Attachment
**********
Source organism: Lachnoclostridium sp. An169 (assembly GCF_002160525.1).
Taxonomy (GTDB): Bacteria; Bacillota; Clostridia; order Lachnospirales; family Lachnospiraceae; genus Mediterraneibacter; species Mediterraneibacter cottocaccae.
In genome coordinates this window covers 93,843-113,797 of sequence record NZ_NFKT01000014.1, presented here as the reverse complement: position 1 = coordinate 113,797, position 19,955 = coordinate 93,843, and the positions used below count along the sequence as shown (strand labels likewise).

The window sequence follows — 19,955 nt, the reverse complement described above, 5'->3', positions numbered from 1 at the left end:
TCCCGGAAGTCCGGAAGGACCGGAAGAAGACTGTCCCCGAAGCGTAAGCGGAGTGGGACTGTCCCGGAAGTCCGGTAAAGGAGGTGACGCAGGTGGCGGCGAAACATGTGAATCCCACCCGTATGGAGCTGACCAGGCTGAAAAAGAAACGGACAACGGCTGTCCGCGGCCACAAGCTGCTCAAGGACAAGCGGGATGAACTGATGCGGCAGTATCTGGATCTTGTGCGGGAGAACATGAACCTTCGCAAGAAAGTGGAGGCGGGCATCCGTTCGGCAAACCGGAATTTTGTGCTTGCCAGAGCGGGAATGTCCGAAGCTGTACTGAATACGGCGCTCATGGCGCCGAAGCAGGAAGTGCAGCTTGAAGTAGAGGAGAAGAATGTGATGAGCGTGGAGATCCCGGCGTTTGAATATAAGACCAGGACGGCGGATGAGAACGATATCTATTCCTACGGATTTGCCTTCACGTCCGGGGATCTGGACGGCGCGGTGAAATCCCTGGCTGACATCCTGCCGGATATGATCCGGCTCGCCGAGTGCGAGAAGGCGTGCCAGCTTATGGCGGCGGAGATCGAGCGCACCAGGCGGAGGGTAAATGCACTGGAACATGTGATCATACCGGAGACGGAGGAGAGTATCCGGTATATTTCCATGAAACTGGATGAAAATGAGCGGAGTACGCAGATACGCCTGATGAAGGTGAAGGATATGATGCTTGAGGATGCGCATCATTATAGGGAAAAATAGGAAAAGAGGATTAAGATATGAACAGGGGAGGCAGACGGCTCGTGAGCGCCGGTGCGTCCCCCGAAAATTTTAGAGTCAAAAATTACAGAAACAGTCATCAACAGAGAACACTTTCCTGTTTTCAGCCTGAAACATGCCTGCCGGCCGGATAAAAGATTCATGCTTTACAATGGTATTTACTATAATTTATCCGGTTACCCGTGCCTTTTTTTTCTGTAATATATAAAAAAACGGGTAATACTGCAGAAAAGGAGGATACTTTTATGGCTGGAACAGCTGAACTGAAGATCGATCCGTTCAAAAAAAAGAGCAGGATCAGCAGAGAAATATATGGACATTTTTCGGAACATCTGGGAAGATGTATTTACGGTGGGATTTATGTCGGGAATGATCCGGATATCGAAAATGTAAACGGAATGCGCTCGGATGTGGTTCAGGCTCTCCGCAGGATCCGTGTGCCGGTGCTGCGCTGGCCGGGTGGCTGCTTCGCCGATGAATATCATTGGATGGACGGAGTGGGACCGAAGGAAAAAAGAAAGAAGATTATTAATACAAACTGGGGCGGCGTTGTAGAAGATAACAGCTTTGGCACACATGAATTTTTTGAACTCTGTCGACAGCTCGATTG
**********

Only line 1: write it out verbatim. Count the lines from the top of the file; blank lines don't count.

Source organism: Lachnoclostridium sp. An169 (assembly GCF_002160525.1).